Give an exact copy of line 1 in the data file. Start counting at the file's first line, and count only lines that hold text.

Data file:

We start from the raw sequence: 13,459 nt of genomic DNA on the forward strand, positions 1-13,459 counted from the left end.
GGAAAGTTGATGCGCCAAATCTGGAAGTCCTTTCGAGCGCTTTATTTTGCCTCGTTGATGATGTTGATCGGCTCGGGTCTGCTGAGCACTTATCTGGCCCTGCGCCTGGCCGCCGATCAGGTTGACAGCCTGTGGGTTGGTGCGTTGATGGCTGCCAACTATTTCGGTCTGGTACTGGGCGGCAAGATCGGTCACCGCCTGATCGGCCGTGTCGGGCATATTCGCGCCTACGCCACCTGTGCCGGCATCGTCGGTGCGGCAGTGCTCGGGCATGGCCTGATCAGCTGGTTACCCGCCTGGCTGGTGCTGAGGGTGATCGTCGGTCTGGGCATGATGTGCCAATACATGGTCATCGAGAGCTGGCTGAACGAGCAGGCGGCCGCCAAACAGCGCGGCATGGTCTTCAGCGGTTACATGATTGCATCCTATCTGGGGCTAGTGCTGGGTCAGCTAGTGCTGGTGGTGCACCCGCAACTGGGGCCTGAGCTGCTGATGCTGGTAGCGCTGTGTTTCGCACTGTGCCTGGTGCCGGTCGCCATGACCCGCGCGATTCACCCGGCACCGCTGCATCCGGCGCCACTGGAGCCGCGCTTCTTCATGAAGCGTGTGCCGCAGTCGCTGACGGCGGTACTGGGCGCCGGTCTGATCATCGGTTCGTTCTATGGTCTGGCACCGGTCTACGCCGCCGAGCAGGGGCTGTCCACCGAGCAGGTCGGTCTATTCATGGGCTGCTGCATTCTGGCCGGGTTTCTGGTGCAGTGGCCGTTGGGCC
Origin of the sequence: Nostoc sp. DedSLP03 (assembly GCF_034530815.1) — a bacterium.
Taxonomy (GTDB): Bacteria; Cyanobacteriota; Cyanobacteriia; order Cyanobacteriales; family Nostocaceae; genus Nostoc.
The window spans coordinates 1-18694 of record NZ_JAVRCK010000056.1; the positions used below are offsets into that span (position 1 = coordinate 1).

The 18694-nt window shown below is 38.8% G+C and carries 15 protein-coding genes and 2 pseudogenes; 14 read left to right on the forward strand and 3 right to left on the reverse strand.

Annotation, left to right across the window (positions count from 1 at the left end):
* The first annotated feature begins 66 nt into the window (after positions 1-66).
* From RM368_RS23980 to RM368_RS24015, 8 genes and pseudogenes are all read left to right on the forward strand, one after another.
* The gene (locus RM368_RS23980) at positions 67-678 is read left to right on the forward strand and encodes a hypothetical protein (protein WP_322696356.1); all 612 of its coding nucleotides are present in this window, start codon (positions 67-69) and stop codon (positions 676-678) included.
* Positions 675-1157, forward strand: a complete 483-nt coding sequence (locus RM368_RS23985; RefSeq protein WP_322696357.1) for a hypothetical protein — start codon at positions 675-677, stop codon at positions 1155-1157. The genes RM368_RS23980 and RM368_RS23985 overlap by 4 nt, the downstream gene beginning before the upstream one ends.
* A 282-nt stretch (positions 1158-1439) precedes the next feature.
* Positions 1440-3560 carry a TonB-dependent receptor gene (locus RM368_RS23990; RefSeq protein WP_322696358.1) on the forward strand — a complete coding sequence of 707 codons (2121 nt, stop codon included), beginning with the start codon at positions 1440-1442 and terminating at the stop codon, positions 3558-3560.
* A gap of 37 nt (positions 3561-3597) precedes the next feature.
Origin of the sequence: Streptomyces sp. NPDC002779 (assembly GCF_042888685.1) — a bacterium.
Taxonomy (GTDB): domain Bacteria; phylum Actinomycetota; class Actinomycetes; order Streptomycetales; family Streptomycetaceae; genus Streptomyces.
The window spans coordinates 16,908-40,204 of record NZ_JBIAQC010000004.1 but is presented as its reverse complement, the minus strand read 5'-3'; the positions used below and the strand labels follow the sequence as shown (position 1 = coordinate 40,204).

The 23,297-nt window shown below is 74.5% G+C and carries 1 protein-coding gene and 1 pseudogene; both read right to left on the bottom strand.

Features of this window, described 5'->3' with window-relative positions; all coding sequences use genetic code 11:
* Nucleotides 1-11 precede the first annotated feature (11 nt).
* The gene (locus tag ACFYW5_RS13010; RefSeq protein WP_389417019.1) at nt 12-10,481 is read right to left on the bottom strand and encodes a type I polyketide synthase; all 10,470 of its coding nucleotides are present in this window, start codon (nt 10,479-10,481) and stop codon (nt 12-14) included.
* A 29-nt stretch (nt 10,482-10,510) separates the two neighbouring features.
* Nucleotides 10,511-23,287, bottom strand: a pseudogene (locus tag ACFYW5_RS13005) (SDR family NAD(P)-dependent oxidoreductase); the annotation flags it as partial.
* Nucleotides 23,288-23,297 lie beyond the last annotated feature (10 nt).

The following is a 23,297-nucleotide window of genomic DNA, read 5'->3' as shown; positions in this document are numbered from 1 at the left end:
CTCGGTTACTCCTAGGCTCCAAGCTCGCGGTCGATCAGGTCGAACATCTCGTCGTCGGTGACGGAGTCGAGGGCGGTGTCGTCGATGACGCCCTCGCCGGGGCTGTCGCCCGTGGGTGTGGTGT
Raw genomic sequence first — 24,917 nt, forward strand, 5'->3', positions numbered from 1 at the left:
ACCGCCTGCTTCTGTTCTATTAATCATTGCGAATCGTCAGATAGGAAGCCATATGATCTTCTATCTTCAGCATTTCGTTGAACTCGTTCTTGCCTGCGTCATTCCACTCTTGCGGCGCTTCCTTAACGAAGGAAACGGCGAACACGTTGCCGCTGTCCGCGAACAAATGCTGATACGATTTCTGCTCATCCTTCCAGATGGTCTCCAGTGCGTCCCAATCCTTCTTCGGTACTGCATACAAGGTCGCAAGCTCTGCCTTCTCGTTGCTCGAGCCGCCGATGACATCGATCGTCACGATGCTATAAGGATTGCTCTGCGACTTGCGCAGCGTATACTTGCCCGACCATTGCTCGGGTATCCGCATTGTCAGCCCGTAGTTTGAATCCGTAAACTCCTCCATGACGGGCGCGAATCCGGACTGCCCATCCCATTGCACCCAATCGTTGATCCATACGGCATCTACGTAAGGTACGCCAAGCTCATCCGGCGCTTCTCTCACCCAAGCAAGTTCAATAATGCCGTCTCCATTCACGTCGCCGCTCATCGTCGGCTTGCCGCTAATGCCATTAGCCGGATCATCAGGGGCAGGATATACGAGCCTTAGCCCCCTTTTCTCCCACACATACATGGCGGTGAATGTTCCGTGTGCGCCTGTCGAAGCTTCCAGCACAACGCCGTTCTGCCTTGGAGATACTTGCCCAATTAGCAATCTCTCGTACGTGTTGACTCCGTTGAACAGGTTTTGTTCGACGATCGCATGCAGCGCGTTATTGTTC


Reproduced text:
We start from the raw sequence: 13,459 nt of genomic DNA on the forward strand, positions 1-13,459 counted from the left end.